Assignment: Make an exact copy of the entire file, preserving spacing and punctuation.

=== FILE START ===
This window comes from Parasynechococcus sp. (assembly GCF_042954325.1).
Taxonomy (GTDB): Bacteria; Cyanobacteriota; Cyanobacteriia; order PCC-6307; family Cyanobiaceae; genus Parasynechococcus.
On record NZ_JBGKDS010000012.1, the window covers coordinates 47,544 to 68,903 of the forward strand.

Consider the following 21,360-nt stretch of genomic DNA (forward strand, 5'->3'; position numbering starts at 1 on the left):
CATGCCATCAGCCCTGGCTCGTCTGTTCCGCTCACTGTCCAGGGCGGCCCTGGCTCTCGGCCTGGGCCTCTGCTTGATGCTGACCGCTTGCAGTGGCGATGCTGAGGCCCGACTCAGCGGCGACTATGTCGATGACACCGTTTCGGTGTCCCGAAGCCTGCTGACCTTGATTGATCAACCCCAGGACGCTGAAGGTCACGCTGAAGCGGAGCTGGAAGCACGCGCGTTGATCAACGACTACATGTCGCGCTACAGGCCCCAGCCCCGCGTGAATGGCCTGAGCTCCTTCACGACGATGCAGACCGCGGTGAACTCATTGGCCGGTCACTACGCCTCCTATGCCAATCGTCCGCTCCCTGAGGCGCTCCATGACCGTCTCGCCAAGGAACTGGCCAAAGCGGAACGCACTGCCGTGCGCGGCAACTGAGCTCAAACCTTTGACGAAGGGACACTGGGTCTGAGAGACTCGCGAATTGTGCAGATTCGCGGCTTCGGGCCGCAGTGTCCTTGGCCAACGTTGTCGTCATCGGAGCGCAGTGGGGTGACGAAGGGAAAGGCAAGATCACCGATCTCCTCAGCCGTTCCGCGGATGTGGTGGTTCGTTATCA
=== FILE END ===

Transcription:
This window comes from Parasynechococcus sp. (assembly GCF_042954325.1).
Taxonomy (GTDB): Bacteria; Cyanobacteriota; Cyanobacteriia; order PCC-6307; family Cyanobiaceae; genus Parasynechococcus.
On record NZ_JBGKDS010000012.1, the window covers coordinates 47,544 to 68,903 of the forward strand.

Consider the following 21,360-nt stretch of genomic DNA (forward strand, 5'->3'; position numbering starts at 1 on the left):
CATGCCATCAGCCCTGGCTCGTCTGTTCCGCTCACTGTCCAGGGCGGCCCTGGCTCTCGGCCTGGGCCTCTGCTTGATGCTGACCGCTTGCAGTGGCGATGCTGAGGCCCGACTCAGCGGCGACTATGTCGATGACACCGTTTCGGTGTCCCGAAGCCTGCTGACCTTGATTGATCAACCCCAGGACGCTGAAGGTCACGCTGAAGCGGAGCTGGAAGCACGCGCGTTGATCAACGACTACATGTCGCGCTACAGGCCCCAGCCCCGCGTGAATGGCCTGAGCTCCTTCACGACGATGCAGACCGCGGTGAACTCATTGGCCGGTCACTACGCCTCCTATGCCAATCGTCCGCTCCCTGAGGCGCTCCATGACCGTCTCGCCAAGGAACTGGCCAAAGCGGAACGCACTGCCGTGCGCGGCAACTGAGCTCAAACCTTTGACGAAGGGACACTGGGTCTGAGAGACTCGCGAATTGTGCAGATTCGCGGCTTCGGGCCGCAGTGTCCTTGGCCAACGTTGTCGTCATCGGAGCGCAGTGGGGTGACGAAGGGAAAGGCAAGATCACCGATCTCCTCAGCCGTTCCGCGGATGTGGTGGTTCGTTATCA